Do you believe in love at first sight? The thunderclap, coup de foudre?Those butterflies on steroids feelings in your stomach, and the absolute, unshakeable belief that you have met “the one”. Whatever it takes, that is your decision, and you are going to do everything to make it happen.
Would you apply that to any other major decision? Like which plumber to choose? Or the builder for your house? Or which computer to choose (okay, Apple fans, we’ll exclude you from these examples).
Yet many of us get a bit despondent when customers don’t buy into what we do the very first time they meet us, whether that’s in person, through an advert, some content or someone else writing about you. It does occasionally happen, like the Nigella effect on goose fat sales, or the well-documented history of the No 7 Protect & Perfect Serum.
Except, like many overnight successes, that one had been about 5 years in the making.
What comes before love?
So, if as business owners we want to make people fall in love with what we do, then what does it take? Perhaps, unlike love at first sight, we have to get people to trust in what we do first. When people can trust what you do, then that’s likely to get them to want to do something. And they’ll trust you if what you do is important to them.
But how do you get them to that stage?
First steps: know who you’re talking to
The first starting point is really knowing your tribe, or the people you want to be in your tribe. The people who turn up for you, seek you out and spend their money with you. Not exclusively with you, but for your category, then a big chunk of their spend goes your way. You can’t matter to everyone, and not everyone is going to trust you or even like you.
And that should be ok with you.
Work out the things that bind your customers together, what their similarities are, what the things are they tell you they love about what you do. You can start to look for common threads, and signs from them about what they value, what makes them tick.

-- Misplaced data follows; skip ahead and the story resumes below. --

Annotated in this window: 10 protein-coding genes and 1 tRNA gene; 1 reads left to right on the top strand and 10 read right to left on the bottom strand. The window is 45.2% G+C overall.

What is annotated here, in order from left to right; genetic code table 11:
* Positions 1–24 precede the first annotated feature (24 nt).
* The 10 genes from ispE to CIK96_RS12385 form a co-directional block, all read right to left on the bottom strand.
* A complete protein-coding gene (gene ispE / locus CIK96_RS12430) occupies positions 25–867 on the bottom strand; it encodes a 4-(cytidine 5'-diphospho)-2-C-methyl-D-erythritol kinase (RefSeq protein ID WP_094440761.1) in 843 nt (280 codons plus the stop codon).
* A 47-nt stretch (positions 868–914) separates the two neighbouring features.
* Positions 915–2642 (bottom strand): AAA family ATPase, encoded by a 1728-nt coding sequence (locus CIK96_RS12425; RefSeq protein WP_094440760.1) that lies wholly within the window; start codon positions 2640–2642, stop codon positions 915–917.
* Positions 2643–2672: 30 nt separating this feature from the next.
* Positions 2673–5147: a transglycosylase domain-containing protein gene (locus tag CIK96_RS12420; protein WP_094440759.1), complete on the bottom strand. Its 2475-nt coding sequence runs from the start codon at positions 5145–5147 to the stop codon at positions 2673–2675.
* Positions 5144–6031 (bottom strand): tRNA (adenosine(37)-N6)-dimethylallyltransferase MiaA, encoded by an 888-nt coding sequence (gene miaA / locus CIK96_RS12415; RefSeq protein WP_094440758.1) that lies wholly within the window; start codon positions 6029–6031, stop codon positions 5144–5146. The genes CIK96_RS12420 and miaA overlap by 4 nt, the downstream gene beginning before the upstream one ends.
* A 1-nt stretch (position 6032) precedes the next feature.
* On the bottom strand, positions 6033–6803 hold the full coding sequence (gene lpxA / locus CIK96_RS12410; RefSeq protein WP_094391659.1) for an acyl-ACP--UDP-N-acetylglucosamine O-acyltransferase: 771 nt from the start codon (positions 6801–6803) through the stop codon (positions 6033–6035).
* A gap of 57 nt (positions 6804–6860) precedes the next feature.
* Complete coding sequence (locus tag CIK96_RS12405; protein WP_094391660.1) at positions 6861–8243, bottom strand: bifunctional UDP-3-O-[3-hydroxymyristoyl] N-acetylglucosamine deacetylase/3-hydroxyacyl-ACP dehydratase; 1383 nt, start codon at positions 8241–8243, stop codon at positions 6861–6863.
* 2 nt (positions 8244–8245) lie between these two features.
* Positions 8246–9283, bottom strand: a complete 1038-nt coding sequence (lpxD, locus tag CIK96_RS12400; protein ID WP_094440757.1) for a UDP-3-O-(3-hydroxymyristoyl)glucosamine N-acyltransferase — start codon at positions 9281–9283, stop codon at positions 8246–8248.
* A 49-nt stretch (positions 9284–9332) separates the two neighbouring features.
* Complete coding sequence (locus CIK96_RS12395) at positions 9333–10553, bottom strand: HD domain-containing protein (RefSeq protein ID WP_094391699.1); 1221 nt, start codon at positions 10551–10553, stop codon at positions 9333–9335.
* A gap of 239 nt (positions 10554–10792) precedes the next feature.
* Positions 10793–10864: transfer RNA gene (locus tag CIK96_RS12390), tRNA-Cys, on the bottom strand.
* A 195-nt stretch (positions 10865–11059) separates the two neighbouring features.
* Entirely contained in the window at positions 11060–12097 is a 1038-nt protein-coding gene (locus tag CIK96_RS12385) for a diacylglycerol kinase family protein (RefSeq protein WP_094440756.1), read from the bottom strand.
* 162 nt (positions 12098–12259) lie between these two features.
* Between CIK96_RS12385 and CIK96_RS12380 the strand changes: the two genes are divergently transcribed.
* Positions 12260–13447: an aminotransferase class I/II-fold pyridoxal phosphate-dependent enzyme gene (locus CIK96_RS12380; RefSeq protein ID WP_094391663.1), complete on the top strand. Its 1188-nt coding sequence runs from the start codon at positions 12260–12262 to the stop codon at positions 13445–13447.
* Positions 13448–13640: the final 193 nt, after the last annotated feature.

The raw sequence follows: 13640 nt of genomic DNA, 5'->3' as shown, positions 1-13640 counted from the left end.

What signals are important to your tribe?
When you understand your tribe, you’ll get an idea of what signals would help build trust for them. Some are physical such as:
- Awards of any kind
- The stores or bars or restaurants that carry your products
- The other people that use or like your product
- The publications that write nice things about you and what you do
- How many followers you have on any particular platform
And don’t always think the answer is the biggest or perceived best.
For example, I would imagine the people who trust BrewDog are looking for different badges and signals to those who are buying from St Austell Brewery. BrewDog fans are not going to be impressed by the same people or coverage as the St Austell fans. Which just goes to show there’s room for everyone.
But when you know what external signals are going to work for your tribe, then you can focus your activity and content.
What about other kinds of signals for trust?
Those physical signs are just one element of what might help someone to move along the trust scale with your business. I want you to think about the things where they really see you turn up.
If they sign up for your newsletter, then does it show up regularly in their inbox? Can they set their watch by it? And does it deliver what you promised and then some?
When they turn up on their preferred social media platform, do they find fascinating things from you? Not just once, but regularly. But not too regularly. Is it thumb-stopping content?